Mint chocolate chip ice cream
Let’s pretend for a minute. Let’s pretend that I have a friend…let’s call her Mary.
And this friend “Mary” is picky.
Like crazy picky.
This “friend” of mine has a theory that mint chocolate chip ice cream should not be green. In fact, should green mint chocolate chip ice cream be in her presence, it shall not be acknowledged or discussed. Green mint chocolate chip ice cream is a non-entity.
Well, my picky friend is kind of right. Maybe about halfway right. The mint chocolate chip ice cream options in the store fall under two categories:
- Bleached white
- Industrial green
A scoop of each please!
The homemade version lies somewhere in the middle. It’s a light buttery yellow if using yolks from the eggs of happy free-ranging
spoiled as shit chickens.
The homemade version has a subtle minty flavor, with a slightly green hue. It’s magical, it’s delicious, and it’s natural. The way mint-infused milk should taste. I’m boldly going to proclaim that even Mary would eat this.
A quick note about one of the ingredients used below, evaporated cane juice. It’s basically sugar, but a less processed form of sugar. It’s not a liquid (as the word “juice” would imply), but crystals that are bigger than normal white sugar, and you use it in the same measurements as you would regular white sugar. I get it at Costco, in a green bag for $9.99 for 10 pounds. It’s organic, and acts just like normal sugar for baking and cooking. I haven’t purchased white sugar in years, because this stuff is the tits!
Mary-safe Mint Chocolate Chip Ice Cream
The base for this recipe is loosely based off of another recipe in The Art of Simple Food by Alice Waters
This doesn’t make a large batch of ice cream, so if you’d like to increase the portions, double the cream and half-and-half, and bump up the egg yolks to 4.
1 cup heavy cream
1 cup half and half
1/2 cup organic evaporated cane juice or sugar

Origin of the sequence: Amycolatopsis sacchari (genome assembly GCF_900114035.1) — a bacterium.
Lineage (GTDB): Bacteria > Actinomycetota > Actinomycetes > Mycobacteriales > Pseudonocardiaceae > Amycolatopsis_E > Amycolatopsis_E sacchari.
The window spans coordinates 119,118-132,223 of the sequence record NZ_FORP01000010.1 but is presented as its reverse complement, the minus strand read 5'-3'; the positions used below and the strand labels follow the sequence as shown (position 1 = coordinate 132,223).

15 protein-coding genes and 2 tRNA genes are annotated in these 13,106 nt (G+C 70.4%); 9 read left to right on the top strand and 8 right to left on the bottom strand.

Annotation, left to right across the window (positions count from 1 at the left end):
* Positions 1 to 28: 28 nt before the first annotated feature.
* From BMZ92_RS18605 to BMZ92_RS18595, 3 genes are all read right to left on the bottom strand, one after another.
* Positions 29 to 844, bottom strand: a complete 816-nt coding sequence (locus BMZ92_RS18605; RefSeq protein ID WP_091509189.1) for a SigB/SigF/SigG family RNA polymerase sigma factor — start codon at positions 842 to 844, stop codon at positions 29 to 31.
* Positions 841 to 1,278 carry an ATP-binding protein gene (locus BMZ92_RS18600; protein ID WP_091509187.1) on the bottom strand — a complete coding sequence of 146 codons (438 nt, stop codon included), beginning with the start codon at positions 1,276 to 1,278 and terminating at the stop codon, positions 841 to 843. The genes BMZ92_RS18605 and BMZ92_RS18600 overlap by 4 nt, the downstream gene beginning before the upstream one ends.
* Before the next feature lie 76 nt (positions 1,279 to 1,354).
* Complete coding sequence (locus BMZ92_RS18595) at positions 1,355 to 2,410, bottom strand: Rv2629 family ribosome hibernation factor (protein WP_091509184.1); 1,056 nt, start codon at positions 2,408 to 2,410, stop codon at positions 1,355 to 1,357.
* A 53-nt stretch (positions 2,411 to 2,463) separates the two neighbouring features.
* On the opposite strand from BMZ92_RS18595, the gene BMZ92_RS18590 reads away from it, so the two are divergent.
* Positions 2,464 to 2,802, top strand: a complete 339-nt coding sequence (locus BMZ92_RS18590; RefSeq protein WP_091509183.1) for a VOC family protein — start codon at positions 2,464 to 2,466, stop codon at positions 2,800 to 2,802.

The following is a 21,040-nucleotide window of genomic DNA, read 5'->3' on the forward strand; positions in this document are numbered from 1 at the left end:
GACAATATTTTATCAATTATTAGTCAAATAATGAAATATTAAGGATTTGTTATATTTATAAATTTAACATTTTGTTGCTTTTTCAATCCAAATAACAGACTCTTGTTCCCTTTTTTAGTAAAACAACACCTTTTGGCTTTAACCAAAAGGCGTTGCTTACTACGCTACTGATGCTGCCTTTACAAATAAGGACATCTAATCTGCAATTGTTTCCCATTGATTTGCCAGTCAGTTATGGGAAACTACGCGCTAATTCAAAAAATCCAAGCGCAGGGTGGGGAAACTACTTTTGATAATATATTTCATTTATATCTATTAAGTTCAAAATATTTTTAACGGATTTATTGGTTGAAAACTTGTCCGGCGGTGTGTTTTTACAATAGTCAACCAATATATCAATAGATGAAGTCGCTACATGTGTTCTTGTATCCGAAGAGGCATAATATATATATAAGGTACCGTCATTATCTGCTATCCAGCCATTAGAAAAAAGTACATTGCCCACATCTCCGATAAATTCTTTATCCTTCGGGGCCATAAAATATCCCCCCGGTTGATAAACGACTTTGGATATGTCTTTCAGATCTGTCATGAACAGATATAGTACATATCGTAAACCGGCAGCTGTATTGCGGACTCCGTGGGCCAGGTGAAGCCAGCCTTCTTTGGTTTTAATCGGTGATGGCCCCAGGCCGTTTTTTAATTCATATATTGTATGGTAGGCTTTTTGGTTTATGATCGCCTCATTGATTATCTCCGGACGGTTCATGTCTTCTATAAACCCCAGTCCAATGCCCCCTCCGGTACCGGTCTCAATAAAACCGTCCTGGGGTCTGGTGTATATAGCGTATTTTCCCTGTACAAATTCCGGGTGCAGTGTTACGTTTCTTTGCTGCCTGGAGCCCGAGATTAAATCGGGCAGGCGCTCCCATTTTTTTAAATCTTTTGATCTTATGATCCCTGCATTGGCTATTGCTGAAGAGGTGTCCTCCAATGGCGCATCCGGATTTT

1/3 cup packed fresh mint leaves
3 egg yolks, room temperature
Minced chocolate or mini chocolate chips
This seems like it has a lot of steps, which it does, but the actual hands on time for creating this delicious gem is very small.
1) Wash and lightly dry your mint leaves.
3) Put the egg yolks in a heat-proof bowl, and whisk until well-combined.
4) In a medium-sized pot, combine the half-and-half, the evaporated cane juice, and mint leaves until the sugar has dissolved. You really want to “bruise” the mint up. Make it sorry it ever messed with you. I use a french sauce whisk, but feel free to use some batteries in a sock.
5) Take 1/3 cup of the sugar/milk mixture (try to keep it free of the mint leaves), and slowly, very slowly, dribble the hot mixture in to the egg, whisking very quickly the whole time. Or, feel free to ignore this recommendation, and have scrambled egg ice cream. Your choice. Totally.
Jack took this photo for ya’ll. Measuring cups levitate in our house. It’s a thing.
6) Return the egg/milk mixture to the pot, and whisk to incorporate. Cook for an additional 1-2 minutes, making sure to not let the mixture boil.
7) Pour the contents of the pot through the sieve. Add the heavy cream to the mixture in the bowl, and stir well. Put the bowl in the freezer for two hours, or in the fridge for four hours.
8) With your ice cream maker running, add the base to the machine, and churn until it starts to resemble ice cream. You’ve seen ice cream before…you’ll know what to look for. I trust your judgement. Add the chocolate to the mixture, and continue to churn until thick and creamy.
9) Remove the ice cream from the machine and put it in a freezer-proof container with a lid. You can serve it immediately, but it will be crazy melty…ice cream soup if you will. I like to freeze it for at least three hours. It’s torturous to wait that long, but results in an ice cream with a consistency like store-bought. Believe.
Enjoy this with friends and family…or eat it on your own hiding in your closet while PBS Kids is on Roku for distraction.